Gay pride, Christian shame, mental emancipation

BC Pires
BC Pires


YOU COULD spot the two Pentecostal preachers at the Gay Pride celebration in Port of Spain’s Mandela Park on Sunday easily: they were the only unhappy people in the place. Scowling, holding their placards filled with biblically-justified hatred in front of them like shields, their eyebrows were as knotted as their insides, their stomachs turned sick by what they were seeing…which was the happiest people in Port of Spain.

How could these miserable holy firetruckers miss this joy, I wondered. And how could anyone else, looking from the one to the other, choose the believers’ rigid anger and hate over the fluid joy – some of them almost too fluid, like Diamond, who effortlessly lifted his leg up past his ear and then dropped to a full split in the middle of the road, to the delight of everyone but the snarling preachers.

How could anyone choose the hate of these certain men of God over the love of the so-called sinners? If you had to choose, wouldn’t you prefer to go to a drag queen show than church, to mas than to Mass? (At least the show changes week-to-week at nightclubs.)

You only had to look away from the lesbian American with what may be the world’s most wickedly-infectious smile, who married a Trini woman and moved here, and who explains that the essential oils on sale in their stall are better than regular ones because they’re made by gay people, to the growling, frothing-at-the-mouth Pentecostals to see where love truly resides. My friend K (not her real initial) pointed with her mouth to the preachers. “They should just cover them in pink glitter,” she said.

The opposite of love is not hatred, but indifference. Men who rail against homosexuality must have a problem with it that requires some sort of inner struggle to reconcile, or they really wouldn’t care who slept with whom, no matter what Leviticus says.

You never see anyone plucking shrimp off other people’s plates and, except in Trump’s America, no one tells a white person she shouldn’t marry a black one, or climbs over a sports ground wall to wag his finger in the face of a cricketer and tell him he really should play football. To care about someone else’s sex life is, well, to care about it; it’s incomprehensible that they can’t leave it alone…unless their own interest has been pricked. As a gay friend says, “Darling, it’s better to be blatant than latent!”

In a week that began with pride – remember, the word is really Sabbath-day, ie, Saturday – and ended with emancipation, it was genuinely difficult to listen to two black men, who would not be at Mandela Park at all but for African slavery in the New World, as they clung wretchedly to the same Bible that deprived their ancestors of their liberty for 400 years, to attempt to deny the humanity of people just like them! (The most literal interpretation – which Pentecostals love – of the commandment Jesus Christ supposedly himself declared to be above all others, “Love they neighbour as thyself,” would seem to be an argument in favour of, not against, same-gender love.)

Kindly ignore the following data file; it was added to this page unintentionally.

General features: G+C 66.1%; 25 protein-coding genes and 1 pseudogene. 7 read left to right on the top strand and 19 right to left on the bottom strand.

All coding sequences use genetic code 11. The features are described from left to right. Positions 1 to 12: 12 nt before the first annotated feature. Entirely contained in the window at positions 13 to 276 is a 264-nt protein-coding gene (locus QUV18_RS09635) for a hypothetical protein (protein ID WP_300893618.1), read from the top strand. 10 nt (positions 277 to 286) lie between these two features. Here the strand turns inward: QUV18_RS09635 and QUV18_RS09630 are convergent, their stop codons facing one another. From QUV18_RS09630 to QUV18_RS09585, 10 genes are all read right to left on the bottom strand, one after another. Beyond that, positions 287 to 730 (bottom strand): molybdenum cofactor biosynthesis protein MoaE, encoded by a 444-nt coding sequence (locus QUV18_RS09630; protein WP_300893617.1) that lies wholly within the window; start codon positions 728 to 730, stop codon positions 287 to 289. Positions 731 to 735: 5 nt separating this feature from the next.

It’s hard, every agnostic knows, not to be sympathetic to believers, especially to believers who have endured great suffering. When you fall from faith (and rise above Catholic guilt, Judaic shame, Muslim self-abnegation), you’re left with the bleakest of blank slates: life has no meaning whatever, except the one you can create; anyone who understands that must empathise with those who prefer to hold on to a grand illusion or delusion.

But every agnostic also knows that the only one who can save you is yourself.

What stops black men, in emancipation week, from seeing other human beings who are free at last, free at last, thank God almighty, free at last?

By definition, believers live in a fantasy world; and one of the most enduring Christian fantasies I’ve heard fall from the lips of the devout is how lucky they would have been to have lived at the time that Jesus walked the Earth. I’ve heard several people declare how fervently they would have worshipped him, if only they’d been there!

But the believers of today would not have welcomed, back then, something new, like, “Love thy neighbour” or “Gay Pride;” they would have been with the religion of the day, the Pharisees.

They would not have loved Jesus.

They would have crucified him.

With God-fearing pride.

BC Pires is a try sexual. Read the full version of this column on Saturday at


"Gay pride, Christian shame, mental emancipation"

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